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Safdie, Moshe

Safdie, Moshe (1938– ). Israeli-Canadian architect. He worked (1962–3) with L. I. Kahn before setting up his own practice in Montréal, Canada, in 1964. He established his reputation with the ‘Habitat’ housing-scheme at Expo 67, Montréal, in which the parts were given expression and composed like a pile of building-blocks to form the whole. The antithesis of the Corbusian insistence on slab-like forms, it drew on Mediterranean vernacular architecture to create a new paradigmatic megastructure built of prefabricated parts. His subsequent works also explored vernacular elements (e.g. the Habitat for San Juan, Puerto Rico (1968–72)). He designed (with Parkin Associates) the National Gallery of Canada, Ottawa (1993–8). Among his other works may be mentioned the Hebrew Union College Campus (1972–8); the Children's Holocaust Memorial (1976–87) and Holocaust Transport Memorial (1994—featur-ing a railway-wagon used to carry Jews to their deaths), both at Vad Vashem, and the Mamilla Centre (1975–96), all in Jerusalem; the Museum of Civilization, Québec, Canada (1981–6); an extension to the Montréal Museum (1987–92); the Skirball Cultural Center, Los Angeles, CA (1985–95); the Rosovsky Hall, Harvard University, Cambridge, MA (1991–4); the Library Square and Federal Tower, Vancouver, Canada (1992–5); and the new town of Modi, Israel (from 1989). Among his publications may be mentioned Beyond Habitat (1970), For Everyone a Garden (1974), Form and Purpose (1982), and Jerusalem: The Future of the Past (1989).

Bibliography

Drew (1972);
Kalman (1994);
Heathcote (1999);
Kalman (1994);
Kohn (ed.) (1996);
Zantovska Mu (ed.) (1996)

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Safdie, Moshe

Moshe Safdie (mōshā´ säf´dē), 1938–, Israeli-Canadian architect, b. Haifa. He grew up in Israel, moved to Canada with his family at 15, studied architecture at McGill Univ. and with Louis Kahn, and later opened an office in Montreal. Safdie attracted early acclaim as the designer of Montreal's revolutionary "Habitat" for Expo 67, a housing system based on prefabricated modules stacked around prefabricated or site-built utility cores (see prefabrication). Safdie designed Habitats for San Juan (1968–72), Tehran (1977), and other cities, but only the Montreal complex was built. His many later commissions include the Museum of Civilization, Quebec City (1984); National Gallery of Canada, Ottawa (1984); Vancouver Library Square (1995); Skirball Cultural Center, Los Angeles (1996); Peabody Essex Museum, Salem, Mass. (2003); Kauffman Center for the Performing Arts, Kansas City, Mo. (2011); and Crystal Bridges museum, Bentonville, Ark. (2011). In Jerusalem, where he also maintains an office, his buildings include the Bronfman Amphitheater (1982), Yad Vashem Children's Holocaust Memorial (1987), and Hebrew Union College (1989). Safdie is the author of Beyond Habitat (1970, repr. 1987) and several other books.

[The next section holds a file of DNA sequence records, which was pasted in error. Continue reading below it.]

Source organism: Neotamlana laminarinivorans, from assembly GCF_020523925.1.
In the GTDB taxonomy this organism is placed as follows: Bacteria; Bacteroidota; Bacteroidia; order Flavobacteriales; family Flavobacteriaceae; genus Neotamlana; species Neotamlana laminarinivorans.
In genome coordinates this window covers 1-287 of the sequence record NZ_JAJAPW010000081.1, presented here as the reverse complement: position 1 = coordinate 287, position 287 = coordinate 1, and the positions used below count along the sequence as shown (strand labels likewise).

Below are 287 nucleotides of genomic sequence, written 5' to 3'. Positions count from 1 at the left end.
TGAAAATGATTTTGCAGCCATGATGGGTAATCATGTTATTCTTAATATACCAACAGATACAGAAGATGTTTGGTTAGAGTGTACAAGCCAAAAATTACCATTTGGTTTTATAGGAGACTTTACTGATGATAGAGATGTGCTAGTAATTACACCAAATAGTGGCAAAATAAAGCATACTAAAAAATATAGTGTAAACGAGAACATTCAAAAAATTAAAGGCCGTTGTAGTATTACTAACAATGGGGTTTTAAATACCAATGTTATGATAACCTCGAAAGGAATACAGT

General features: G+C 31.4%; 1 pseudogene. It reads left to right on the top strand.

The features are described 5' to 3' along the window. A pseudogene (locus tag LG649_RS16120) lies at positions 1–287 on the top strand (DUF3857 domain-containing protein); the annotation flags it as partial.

See W. Kohn et al., ed., Moshe Safdie (1996); I. Z. Murray et al., ed., Moshe Safdie: Buildings and Projects, 1967–1992 (1996).

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